New Education Law in Balearics Promotes Catalan In Schools

Possible Exceptions to Easter Restrictions in Mallorca

Balearics will prioritise Catalan. Image: Wikimedia

The Government of the Balearic Islands is set to approve a law that allows 100 per cent of school classes to be taught in Catalan.
THE left-wing Government chaired by Francina Armengol will approve the second draft of Education Law next Monday. It will allow all subjects to be taught in Catalan.
The first bill presented by the Ministry of Education put Catalan on an equal footing with Spanish, but coalition partners demanded amendments.
The Balearic Education Law is based on the controversial Celaa Law which aims to reform the Spanish education system. In the text of the bill set to be approved on Monday, Spanish disappears as the main language of instruction and is replaced by Catalan.
“The use of the Catalan language, typical of the Balearic Islands, as a teaching and learning language must be guaranteed,” the law will state.
Schools will now be obliged to spend at least 50 per cent of their time talking and teaching in Catalan, but if they prefer, they can teach in Catalan 100 per cent of the time in a break with earlier national laws that instruct educational centres to take a 50-50 approach to Spanish and regional languages.
The new law will also see children sent to schools that are nearest to them, not necessarily the school of their choice. This has angered some parents who feel it is taking away their right to send their child to a school associated with religious orders.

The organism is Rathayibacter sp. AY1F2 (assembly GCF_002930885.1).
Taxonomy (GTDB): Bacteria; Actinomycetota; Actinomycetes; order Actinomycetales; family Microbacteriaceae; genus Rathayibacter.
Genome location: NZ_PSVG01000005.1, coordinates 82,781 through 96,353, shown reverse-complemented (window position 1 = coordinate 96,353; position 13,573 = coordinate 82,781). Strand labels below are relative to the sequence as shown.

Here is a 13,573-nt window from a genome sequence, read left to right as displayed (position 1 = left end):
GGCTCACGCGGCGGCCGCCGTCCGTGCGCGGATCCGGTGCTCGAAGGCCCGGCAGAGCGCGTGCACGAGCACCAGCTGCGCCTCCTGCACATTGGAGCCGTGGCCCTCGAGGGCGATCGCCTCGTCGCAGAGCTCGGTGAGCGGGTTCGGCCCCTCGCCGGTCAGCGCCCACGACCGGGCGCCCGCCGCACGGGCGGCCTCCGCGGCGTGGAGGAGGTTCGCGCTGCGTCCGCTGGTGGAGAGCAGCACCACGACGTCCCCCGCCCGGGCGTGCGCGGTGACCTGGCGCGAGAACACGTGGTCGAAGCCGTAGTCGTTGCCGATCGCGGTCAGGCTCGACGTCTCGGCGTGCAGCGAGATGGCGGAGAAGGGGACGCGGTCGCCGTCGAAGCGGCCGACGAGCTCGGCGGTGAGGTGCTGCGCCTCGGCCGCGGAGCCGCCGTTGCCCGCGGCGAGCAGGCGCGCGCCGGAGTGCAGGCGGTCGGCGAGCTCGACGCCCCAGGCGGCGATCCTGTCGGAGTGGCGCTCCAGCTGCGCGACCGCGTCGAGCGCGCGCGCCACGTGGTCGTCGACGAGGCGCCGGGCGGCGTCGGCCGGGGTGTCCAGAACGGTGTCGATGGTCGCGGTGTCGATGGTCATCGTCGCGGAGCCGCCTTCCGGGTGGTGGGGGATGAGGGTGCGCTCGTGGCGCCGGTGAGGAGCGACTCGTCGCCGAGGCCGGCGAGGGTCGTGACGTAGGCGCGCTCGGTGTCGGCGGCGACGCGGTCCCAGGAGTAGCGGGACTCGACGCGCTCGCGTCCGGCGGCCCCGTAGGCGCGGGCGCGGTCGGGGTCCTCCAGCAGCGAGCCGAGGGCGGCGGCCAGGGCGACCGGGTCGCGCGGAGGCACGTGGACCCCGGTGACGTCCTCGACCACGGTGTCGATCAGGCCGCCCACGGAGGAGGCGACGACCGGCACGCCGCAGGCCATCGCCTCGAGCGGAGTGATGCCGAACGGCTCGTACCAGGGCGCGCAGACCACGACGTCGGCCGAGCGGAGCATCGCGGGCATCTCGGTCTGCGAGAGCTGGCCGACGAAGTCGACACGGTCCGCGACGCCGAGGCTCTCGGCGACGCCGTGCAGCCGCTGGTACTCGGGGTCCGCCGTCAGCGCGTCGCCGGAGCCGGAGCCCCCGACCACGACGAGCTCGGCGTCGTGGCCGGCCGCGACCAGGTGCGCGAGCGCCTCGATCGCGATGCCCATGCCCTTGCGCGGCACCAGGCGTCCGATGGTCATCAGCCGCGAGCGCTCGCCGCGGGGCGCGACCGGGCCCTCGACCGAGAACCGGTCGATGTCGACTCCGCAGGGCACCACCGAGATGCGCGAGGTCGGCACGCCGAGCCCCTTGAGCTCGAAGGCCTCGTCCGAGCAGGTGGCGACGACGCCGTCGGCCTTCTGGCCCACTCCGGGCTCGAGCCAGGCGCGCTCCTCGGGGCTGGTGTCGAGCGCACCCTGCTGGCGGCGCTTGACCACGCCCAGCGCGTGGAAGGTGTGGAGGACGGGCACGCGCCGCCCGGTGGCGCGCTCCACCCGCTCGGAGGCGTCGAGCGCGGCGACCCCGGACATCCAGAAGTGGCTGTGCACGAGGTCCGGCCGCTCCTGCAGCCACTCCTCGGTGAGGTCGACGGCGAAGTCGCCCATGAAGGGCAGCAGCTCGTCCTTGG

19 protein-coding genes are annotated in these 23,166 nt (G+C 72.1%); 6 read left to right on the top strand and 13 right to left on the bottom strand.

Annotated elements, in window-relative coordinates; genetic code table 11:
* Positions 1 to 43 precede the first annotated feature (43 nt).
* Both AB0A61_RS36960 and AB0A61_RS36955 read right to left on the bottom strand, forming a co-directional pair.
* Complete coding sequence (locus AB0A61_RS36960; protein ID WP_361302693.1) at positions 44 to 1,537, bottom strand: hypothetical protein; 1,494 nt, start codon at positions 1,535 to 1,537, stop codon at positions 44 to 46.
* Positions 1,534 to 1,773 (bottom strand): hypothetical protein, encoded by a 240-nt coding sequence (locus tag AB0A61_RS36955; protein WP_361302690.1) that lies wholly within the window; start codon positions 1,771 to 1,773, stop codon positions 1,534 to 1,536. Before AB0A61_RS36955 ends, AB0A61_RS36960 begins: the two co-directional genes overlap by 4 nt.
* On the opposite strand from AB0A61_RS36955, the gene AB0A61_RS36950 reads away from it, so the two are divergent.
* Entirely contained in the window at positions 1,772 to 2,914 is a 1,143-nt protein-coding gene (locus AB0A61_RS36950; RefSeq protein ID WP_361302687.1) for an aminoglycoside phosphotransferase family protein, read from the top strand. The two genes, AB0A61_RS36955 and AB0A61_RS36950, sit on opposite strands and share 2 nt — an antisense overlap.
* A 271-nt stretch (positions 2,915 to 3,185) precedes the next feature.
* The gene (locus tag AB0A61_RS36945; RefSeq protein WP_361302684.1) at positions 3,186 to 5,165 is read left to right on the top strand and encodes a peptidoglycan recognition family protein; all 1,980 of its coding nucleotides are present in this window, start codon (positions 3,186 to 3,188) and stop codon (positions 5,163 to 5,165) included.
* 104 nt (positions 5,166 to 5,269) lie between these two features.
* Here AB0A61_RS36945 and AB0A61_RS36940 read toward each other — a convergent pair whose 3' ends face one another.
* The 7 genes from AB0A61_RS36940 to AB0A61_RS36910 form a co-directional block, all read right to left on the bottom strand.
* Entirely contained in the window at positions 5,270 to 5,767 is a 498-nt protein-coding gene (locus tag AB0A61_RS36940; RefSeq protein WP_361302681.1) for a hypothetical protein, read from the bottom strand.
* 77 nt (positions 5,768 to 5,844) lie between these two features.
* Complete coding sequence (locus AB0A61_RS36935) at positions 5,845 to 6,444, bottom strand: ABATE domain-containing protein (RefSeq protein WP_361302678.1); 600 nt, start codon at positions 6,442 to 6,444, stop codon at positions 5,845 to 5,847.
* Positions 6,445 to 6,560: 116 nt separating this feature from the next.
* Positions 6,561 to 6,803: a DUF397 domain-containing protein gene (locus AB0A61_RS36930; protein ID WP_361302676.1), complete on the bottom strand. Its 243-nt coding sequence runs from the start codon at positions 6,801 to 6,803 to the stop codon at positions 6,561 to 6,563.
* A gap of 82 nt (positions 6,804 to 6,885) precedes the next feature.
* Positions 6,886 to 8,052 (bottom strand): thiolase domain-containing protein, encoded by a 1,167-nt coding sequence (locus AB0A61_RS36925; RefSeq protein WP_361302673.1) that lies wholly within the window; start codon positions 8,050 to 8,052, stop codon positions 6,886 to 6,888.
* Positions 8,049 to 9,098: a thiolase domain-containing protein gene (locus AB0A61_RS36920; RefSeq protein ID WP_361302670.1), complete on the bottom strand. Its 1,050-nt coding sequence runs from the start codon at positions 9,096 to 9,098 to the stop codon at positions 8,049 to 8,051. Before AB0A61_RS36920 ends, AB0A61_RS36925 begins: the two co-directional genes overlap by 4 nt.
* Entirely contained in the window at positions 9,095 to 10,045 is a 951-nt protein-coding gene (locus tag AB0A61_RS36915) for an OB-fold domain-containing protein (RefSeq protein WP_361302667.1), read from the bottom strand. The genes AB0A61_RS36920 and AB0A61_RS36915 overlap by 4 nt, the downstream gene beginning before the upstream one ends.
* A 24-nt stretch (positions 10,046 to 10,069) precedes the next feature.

The Euro Weekly News is running a campaign to help reunite Brits in Spain with their family and friends by capping the costs of PCR tests for travel. Please help us urge the government to cap costs at
Thank you for reading, and don’t forget to check The Euro Weekly News for all your up-to-date local and international news stories.

Author badge placeholder
Written by

Deirdre Tynan

Deirdre Tynan is an award-winning journalist who enjoys bringing the best in news reporting to Spain’s largest English-language newspaper, Euro Weekly News. She has previously worked at The Mirror, Ireland on Sunday and for news agencies, media outlets and international organisations in America, Europe and Asia. A huge fan of British politics and newspapers, Deirdre is equally fascinated by the political scene in Madrid and Sevilla. She moved to Spain in 2018 and is based in Jaen.